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Per- and Polyfluoroalkyl Substances (PFAS)

Per- and polyfluoroalkyl substances are a large and complex class of anthropogenic compounds often referred to collectively as PFAS. They are also sometimes referred to as perfluorinated compounds (PFCs). PFAS have been widely used in numerous industrial and residential applications since the 1950’s. Their stability and unique chemical properties produce waterproof, stain resistant, and nonstick qualities in products. They are found in some firefighting foams and industrial processes, and a wide range of consumer products such as carpet treatments, non-stick cookware, water-resistant fabrics, and food packaging materials

In Alaska, spills or releases of PFAS into the environment are primarily associated with the use of aqueous film-forming foams (AFFF) during firefighting or fire training activities.  PFAS compounds of most concern where AFFF has been used are perfluorooctanoic acid (PFOA) and perfluorooctane sulfonate (PFOS).  These two compounds are the most studied and both the Alaska Department of Environmental Conservation (ADEC) and the Environmental Protection Agency (EPA) have issued levels for comparison.  In 2016, ADEC promulgated soil and groundwater cleanup levels and EPA issued their lifetime health advisory level for drinking water.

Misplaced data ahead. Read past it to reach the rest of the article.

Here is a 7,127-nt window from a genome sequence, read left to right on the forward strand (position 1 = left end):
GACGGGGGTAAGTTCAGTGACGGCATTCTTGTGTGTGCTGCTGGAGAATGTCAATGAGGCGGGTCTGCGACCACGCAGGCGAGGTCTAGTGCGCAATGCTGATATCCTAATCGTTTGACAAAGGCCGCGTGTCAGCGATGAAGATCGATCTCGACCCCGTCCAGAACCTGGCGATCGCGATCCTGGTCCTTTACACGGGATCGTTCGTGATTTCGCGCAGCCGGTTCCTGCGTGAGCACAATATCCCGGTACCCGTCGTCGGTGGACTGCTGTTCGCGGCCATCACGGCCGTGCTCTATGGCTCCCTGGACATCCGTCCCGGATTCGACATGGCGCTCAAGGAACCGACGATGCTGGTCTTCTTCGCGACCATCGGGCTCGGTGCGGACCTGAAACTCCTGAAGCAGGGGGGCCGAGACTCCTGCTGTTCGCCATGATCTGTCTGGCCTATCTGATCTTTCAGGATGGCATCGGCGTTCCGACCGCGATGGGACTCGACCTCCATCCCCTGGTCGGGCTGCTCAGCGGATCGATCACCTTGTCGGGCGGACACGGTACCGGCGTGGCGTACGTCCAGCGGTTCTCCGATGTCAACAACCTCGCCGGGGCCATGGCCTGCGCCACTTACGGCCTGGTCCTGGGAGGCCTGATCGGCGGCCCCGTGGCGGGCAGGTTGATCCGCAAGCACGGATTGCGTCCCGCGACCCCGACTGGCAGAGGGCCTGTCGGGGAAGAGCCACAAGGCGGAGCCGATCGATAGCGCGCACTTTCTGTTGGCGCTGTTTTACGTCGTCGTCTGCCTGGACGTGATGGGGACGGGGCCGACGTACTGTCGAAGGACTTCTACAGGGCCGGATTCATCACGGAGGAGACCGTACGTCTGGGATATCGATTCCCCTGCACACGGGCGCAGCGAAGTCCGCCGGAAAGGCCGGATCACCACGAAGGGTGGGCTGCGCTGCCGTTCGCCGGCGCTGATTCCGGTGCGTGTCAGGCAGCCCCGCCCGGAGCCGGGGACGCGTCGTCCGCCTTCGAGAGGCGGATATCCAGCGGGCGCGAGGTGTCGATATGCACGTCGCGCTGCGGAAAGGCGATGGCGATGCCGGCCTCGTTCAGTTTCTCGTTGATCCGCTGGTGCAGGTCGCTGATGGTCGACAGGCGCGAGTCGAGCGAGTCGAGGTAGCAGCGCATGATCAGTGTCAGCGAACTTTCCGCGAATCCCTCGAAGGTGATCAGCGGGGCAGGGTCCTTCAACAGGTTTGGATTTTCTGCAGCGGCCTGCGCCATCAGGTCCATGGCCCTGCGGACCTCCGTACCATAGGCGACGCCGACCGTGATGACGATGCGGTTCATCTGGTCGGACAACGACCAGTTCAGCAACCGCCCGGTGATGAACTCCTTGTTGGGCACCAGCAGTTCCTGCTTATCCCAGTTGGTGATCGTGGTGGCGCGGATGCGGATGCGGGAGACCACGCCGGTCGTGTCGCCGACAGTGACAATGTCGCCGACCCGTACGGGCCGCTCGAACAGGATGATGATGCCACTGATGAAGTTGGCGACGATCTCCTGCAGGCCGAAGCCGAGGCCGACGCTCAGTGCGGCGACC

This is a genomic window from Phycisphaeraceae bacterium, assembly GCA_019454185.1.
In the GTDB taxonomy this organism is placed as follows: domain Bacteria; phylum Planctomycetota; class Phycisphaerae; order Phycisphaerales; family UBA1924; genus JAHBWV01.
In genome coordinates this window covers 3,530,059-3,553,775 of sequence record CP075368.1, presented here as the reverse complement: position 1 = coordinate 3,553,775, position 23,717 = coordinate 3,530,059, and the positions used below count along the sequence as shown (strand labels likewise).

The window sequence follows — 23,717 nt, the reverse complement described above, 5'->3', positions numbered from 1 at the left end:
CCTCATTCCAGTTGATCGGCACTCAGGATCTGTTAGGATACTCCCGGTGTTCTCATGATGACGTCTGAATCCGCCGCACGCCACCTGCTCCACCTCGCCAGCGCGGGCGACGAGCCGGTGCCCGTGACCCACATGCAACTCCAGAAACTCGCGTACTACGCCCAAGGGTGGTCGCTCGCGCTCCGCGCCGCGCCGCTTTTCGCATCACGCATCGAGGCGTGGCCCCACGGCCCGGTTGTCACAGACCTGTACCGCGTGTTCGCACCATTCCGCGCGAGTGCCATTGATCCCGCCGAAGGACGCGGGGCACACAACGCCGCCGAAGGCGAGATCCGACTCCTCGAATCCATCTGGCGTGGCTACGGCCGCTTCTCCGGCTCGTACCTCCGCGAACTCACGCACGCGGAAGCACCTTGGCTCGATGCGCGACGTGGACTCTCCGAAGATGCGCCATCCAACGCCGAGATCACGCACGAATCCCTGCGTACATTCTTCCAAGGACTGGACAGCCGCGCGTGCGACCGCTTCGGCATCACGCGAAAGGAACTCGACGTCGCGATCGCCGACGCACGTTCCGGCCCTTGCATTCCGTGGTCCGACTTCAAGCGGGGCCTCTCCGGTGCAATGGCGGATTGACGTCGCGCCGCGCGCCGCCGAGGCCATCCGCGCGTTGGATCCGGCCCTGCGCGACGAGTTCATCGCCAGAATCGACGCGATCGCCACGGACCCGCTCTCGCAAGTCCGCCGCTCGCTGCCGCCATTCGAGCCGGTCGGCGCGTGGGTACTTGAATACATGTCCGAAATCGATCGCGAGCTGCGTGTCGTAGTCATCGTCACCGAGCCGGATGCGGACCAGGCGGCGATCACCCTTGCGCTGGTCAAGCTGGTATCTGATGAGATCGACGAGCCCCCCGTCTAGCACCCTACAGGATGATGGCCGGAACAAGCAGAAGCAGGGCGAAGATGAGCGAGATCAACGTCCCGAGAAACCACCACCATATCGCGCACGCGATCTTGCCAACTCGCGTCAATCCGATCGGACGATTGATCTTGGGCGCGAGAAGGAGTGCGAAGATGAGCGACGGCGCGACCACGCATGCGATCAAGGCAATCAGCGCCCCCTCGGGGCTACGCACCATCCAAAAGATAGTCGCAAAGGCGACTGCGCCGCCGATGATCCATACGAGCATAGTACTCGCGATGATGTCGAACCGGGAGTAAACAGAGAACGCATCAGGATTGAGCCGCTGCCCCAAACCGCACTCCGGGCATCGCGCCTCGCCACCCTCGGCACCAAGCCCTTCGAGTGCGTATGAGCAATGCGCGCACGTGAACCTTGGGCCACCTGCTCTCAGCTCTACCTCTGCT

Because PFOA and PFOS are persistent in the environment and soluble in water, large plumes of groundwater contamination can form where these compounds have spilled.  When spills occur in areas served by private or public drinking water wells, the well water is susceptible to contamination. 

When contamination from PFAS is found in the environment, the responsible party must evaluate the extent of the contamination in the soil and groundwater, and begin cleanup with ADEC’s oversight.   The responsible party is typically the entity that caused the release or the landowner where the release occurred. 

Contacts

  • DEC, Contaminated Sites Program, Division of Spill Prevention and Response
  • Eric Breitenberger
  • Environmental Program Manager
  • 907-451-2158
  • DEC, Public Water Systems
  • DEC, Drinking Water Program, Division of Environmental Health
  • Cindy Christian
  • Program Manager, Field Operations
  • 907-451-2138
  • DHSS, Health Related Information
  • DHSS Division of Public Health
  • Sandrine Deglin
  • Environmental Public Health Program Manager
  • 907-269-8028